I like cheese and I like festivals (especially free ones), so after work today I cycled home via a Cheese and Wine Festival at Southbank. It was a nice diversion on the way home although it was more like a small market than a festival really. There are about 20 stalls, a mixture of food stands, cheese shops and wineries, with an emphasis on European cheeses more than UK ones.
The best thing for me was that Moorlands Cheesemakers had a stall, so I got to ask lots of questions I’d been saving up about cheese making (thank you Kathrin) and see the different kinds of molds and presses that I can buy (although I’d also like to try and make some at home).
I would have liked to stay longer and try more of the cheeses and wine but I had to get home as I’m off to Stuttgart to play roller derby really early tomorrow. This means no chance to make any cheese this weekend. But, I did get to try a new one . I bought a wedge of Toma Maccagno at the festival from the Gastronomica stall. This is a semi-soft raw cows milk cheese from Italy that is aged for about 4 months. It is quite creamy and with a strong enough flavour to eat on its own. I would have included a photo but I only remembered after it was all gone – I really should have bought more!
This mozzarella is quick to make and, even better, provides instant gratification rather than the waiting that is essential for lots of other cheeses. I realised the other night that I forgot to post about it, so here it is. Sorry there aren’t more photos, I took one (below) just after making some, then ate lots and realised I’d forgotten to take any more.
l’ll try to include more next time, including some of the interim steps.
This recipe is the quick mozzarella recipe from Ricki Carroll’s Home Cheese making Book
. The recipe in the book also includes the option of adding lipase but I didn’t have a chance to order any, so made it without it and it still tasted good. There are also some more advanced versions in the book which I’ll attempt next time, maybe with some buffalo milk.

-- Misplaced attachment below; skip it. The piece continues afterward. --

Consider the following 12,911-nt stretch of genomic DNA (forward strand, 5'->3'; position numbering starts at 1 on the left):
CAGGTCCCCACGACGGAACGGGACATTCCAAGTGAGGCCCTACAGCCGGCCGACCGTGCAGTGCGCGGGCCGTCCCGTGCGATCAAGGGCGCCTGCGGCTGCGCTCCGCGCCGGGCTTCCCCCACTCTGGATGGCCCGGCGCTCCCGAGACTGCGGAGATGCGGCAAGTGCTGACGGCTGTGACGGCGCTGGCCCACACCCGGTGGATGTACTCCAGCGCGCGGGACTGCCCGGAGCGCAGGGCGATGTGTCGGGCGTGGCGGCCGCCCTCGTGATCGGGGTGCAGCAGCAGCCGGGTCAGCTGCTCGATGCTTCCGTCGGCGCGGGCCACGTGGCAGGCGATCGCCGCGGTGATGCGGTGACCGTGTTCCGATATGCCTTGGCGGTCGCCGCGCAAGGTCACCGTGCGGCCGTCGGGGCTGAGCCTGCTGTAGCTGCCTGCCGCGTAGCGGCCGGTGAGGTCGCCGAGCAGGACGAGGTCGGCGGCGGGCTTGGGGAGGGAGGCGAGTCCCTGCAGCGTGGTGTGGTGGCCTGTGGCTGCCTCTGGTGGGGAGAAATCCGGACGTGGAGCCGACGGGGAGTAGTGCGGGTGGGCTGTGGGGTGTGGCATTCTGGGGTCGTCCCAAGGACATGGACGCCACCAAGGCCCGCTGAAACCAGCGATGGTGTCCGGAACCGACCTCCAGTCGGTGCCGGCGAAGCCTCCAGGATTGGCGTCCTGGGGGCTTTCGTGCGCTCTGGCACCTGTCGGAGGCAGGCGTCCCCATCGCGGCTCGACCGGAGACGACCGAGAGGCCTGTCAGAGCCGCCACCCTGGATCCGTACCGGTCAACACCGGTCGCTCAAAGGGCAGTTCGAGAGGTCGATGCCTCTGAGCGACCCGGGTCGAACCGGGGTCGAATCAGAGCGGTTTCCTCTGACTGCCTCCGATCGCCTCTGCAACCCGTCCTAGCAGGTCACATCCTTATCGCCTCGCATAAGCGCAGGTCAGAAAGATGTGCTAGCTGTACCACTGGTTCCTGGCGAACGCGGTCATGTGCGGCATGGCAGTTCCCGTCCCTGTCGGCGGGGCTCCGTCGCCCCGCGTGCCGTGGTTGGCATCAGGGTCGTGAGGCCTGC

- 3.78 litres pasturised milk (the book is american so converting makes it into odd amounts but I used a combination of 3 UK pints and 1 litre)
- 1 1/2 teaspoons citric acid (which you can buy from the supermarket or any shop with a good spice/baking range. I picked a packet up in Brixton markets for 60p)
- 1/4 teaspoon liquid Rennet, dissolved in 1/4 cup cool bottled water (I’ve read not to use tap water as the chlorine isn’t good for the various reactions). I haven’t been able to find any cheese-making supply shops in London, so ordered vegetarian rennet online from Moorlands. If anyone does know of any london suppliers, I’d love to know.
- Sea salt (not iodised salt)
- Sterilise a 5 litre stainless steel pot (with lid) by bringing about 2 inches of water to a rolling boil. Leave it boiling with the lid on for at least 5 minutes. I also sterilised my slotted spoon at the same time by putting it inside the pot.
- Once sterilised, put all the milk in the pot, make sure the temperature is 12C (55F) and add the citric acid. Mix well. My milk was pretty much at this temperature by leaving it on the bench for a while after shopping (it is autumn though).
- Heat the milk to 32C (90F), stirring constantly.